Climate Change and what it means for Thailand

by Arvind Mungur
Climate Change Thailand

2019 is the year in which climate change fully broke into the mainstream and public consciousness. The campaigning of Greta Thunberg, the teenage Swedish environmental activist on climate change, gained international recognition. And in September at a Climate Action Summit in New York, the United Nations Secretary General Antonio Guterres, called on all the world’s leaders to develop concrete, realistic plans to reduce greenhouse gas emissions by 45 per cent over the next decade, and to net zero emissions by 2050, to avoid the climate catastrophe that will come with rising temperatures, rising sea-levels and coastal flooding.

70 per cent of the global population most at risk of rising sea-levels are within the Asia-Pacific region. Four of the 10 countries most affected by climate change are members of the Association of Southeast Asian Nations (ASEAN). This region is highly vulnerable, particularly to rising sea-levels, with catastrophic consequences for low-lying communities. Thailand is one of the four countries. Thailand was at No 10 on the list of countries affected by climate change in 2017 due to extreme rainfall and heavy floods that occurred that year that affected 1.6 million people, caused 176 lost lives and damaged 1,500 schools. Losses totaled US$4.37 billion (0.35% of GDP).

Of Thailand’s total land area 87% is prone to extreme heat, 39% prone to droughts, 7.5% prone to floods and 25% prone to landslides. 47% of Thailand’s land area is made up of agricultural land. 60% of agricultural land is prone to droughts and/or floods – the majority in unirrigated areas. Recently published research has illustrated that more than 10% percent of Thai citizens now live on land that is likely to be inundated by 2050. Bangkok is particularly at risk.

Climate Change Thailand

Thailand was the 20th highest emitter of greenhouse gases in the world in 2017. In response the Royal Thai Government has developed a Climate Change Master Plan (2015-2050) and is making progress in reducing its greenhouse emissions by up to 25 per cent by 2030 compared to employing little or no effort to limit carbon dioxide emissions (known as the business as usual scenario). However much more ambition is required if Thailand is to meet the 45 per cent target by 2030 set by the United Nations.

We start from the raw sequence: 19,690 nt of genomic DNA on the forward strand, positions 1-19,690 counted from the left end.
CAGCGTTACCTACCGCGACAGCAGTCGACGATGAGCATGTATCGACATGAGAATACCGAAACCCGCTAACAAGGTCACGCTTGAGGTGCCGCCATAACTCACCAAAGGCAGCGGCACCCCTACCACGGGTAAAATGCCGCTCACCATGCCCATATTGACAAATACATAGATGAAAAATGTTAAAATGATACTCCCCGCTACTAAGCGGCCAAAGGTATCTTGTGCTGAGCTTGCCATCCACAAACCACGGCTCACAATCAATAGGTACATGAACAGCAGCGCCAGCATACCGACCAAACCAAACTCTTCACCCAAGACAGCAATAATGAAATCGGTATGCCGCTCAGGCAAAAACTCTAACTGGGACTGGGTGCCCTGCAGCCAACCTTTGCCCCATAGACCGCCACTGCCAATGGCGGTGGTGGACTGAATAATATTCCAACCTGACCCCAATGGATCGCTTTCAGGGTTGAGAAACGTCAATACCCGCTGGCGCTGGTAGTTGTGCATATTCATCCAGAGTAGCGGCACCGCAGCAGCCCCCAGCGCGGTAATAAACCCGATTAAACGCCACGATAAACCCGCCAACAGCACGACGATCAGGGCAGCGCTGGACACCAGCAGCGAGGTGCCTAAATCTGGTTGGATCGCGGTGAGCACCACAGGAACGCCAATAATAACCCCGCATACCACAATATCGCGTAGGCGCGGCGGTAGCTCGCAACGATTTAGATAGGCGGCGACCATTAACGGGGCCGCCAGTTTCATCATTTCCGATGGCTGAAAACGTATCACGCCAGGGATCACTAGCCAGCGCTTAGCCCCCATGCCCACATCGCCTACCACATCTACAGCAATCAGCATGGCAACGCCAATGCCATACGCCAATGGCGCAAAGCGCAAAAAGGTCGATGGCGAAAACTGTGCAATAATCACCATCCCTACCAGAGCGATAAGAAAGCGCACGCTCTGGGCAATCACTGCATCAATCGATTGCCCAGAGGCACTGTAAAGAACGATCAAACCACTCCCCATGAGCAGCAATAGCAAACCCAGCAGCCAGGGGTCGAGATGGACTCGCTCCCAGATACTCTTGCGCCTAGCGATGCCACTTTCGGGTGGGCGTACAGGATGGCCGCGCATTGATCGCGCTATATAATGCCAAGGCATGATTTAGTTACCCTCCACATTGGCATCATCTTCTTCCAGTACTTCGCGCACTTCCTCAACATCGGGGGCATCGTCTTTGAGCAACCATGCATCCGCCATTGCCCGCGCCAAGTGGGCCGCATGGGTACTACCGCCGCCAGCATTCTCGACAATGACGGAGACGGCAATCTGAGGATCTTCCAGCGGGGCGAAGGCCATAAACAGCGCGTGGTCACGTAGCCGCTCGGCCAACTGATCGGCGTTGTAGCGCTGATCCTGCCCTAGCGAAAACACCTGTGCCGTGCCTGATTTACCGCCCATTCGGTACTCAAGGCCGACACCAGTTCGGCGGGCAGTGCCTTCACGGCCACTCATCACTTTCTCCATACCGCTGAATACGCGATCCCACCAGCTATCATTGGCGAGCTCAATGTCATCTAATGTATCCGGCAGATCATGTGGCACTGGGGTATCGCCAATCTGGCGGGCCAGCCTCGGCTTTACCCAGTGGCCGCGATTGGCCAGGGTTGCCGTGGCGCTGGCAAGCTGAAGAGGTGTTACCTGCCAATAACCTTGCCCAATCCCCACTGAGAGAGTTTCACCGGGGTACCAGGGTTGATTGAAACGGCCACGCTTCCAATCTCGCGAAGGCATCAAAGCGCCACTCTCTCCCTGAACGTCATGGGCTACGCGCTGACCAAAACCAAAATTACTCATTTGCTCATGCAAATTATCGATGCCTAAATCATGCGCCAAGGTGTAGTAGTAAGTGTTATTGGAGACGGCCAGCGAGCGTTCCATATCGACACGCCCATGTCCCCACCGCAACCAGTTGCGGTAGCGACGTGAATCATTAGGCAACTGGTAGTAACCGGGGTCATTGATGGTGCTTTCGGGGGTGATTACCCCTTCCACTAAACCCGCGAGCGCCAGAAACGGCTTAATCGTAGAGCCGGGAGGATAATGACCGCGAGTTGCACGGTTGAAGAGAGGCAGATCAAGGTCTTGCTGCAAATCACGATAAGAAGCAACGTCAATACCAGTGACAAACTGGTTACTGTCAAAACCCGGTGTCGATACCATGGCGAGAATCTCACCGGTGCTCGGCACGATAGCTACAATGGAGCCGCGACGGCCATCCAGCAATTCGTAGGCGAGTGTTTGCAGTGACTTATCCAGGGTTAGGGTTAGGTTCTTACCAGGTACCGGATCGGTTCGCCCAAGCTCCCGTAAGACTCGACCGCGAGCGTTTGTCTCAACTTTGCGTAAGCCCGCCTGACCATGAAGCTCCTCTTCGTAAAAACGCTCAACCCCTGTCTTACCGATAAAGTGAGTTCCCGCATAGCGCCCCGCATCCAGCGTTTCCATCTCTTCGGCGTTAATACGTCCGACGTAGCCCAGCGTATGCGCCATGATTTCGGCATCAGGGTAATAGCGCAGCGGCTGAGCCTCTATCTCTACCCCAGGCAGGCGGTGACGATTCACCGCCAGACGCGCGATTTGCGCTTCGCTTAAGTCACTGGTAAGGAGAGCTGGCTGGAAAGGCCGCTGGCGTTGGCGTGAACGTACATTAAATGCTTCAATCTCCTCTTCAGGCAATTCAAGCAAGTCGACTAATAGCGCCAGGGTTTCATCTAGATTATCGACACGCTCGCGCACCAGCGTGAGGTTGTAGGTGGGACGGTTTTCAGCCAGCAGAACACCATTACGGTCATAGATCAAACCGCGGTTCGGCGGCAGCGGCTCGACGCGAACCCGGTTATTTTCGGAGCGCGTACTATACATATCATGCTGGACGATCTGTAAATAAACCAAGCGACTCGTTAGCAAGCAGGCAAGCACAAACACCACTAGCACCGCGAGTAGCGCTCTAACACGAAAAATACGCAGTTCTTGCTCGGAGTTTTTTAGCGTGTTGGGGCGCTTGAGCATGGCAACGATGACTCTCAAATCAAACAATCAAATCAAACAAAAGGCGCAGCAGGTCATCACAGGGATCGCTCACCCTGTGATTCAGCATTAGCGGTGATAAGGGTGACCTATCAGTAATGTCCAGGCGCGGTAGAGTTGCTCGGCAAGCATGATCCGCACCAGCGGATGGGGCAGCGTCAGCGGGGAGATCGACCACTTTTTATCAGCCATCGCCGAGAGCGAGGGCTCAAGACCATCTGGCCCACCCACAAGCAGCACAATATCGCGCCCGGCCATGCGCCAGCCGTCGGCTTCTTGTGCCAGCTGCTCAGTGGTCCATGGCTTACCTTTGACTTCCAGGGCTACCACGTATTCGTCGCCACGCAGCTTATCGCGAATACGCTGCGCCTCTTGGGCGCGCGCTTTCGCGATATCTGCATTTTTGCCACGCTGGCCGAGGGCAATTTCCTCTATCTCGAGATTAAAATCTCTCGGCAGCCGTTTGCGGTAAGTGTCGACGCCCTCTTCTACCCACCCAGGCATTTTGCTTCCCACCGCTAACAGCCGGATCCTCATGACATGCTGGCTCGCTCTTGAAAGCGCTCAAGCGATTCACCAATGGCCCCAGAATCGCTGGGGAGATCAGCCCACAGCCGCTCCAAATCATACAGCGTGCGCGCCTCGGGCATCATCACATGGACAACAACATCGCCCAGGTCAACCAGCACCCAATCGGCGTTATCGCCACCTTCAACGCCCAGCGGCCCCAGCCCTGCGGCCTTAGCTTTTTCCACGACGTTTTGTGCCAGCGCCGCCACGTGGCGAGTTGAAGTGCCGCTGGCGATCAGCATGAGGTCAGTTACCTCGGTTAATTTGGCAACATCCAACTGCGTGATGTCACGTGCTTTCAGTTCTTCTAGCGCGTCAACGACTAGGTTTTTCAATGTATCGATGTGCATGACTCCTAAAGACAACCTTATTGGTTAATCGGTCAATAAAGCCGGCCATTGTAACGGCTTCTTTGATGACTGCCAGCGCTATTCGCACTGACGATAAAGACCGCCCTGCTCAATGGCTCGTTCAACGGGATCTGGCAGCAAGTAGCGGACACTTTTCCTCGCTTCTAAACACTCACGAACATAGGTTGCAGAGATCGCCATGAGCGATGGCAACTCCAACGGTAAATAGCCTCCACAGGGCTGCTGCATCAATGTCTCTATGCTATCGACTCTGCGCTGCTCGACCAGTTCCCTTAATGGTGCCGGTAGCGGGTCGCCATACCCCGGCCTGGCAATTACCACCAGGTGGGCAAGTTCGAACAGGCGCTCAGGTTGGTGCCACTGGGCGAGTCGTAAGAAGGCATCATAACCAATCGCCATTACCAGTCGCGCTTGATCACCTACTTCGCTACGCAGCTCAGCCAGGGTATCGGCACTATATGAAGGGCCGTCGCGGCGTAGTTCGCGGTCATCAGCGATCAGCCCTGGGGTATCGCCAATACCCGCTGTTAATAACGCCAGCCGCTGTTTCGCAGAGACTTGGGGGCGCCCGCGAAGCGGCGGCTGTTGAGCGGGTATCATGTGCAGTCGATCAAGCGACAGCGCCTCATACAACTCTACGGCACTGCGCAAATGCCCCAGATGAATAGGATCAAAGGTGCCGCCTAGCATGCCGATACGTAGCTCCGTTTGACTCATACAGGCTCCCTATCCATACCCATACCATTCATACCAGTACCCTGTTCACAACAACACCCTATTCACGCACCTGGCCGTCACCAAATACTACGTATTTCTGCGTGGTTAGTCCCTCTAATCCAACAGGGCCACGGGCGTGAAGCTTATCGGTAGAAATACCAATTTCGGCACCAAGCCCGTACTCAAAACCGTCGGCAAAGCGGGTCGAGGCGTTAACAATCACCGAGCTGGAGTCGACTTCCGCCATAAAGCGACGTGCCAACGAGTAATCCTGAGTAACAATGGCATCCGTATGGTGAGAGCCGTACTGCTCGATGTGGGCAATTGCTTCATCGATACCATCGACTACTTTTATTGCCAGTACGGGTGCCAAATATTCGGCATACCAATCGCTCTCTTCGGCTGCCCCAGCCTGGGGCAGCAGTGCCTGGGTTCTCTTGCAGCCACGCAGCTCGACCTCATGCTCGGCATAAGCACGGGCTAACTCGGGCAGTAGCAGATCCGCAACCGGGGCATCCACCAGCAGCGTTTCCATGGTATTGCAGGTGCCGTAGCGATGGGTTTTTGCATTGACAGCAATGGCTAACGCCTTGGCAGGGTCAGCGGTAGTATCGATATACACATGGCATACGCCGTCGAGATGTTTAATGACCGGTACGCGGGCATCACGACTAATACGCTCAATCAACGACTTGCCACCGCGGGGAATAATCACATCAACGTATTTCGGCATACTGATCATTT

Thailand’s national strategy is underpinned by its aspiration to reach developed country status by 2036 as set out in the Thailand 4.0 economic model to improve transportation and infrastructure, expand new industries, create jobs, and raise incomes and increase GDP as exemplified by the Eastern Economic Corridor to develop its eastern provinces into a leading ASEAN economic zone. But as Thailand implements its 4.0 agenda it faces a rise in energy demand by 78% by 2036. This is likely to have a negative impact on emissions as the evidence shows that carbon dioxide emissions increase as GDP rises. The challenge for Thailand – and other countries around the world – is how to increase economic growth and meet or exceed the 2030 target.

The solutions to this emergency are available and well known. They involve putting a price on carbon and passing the cost of emitting on to emitters and therefore incentivizing investment in renewable energy. They involve stopping subsidies for fossil fuels and stopping the building of new power plants based on coal in the future. This will require sustained political will, public engagement and support to succeed.

In November the United Nations Secretary General Antonio Guterres was in Bangkok to attend the ASEAN Summit. During his stay he visited Bangkok’s Centenary Park at Chulalongkorn University. The park is the first piece of green infrastructure for designed to address the climate change issues facing Bangkok. Agricultural land that once absorbed seasonal flooding and cycles of monsoon rain has been paved over by rapid urban development and construction. As a result, Bangkok experiences increased flooding and rising temperatures and struggles with water management. The park is designed to absorb millions of gallons of rainwater and help mitigate floods. It is well worth visiting.

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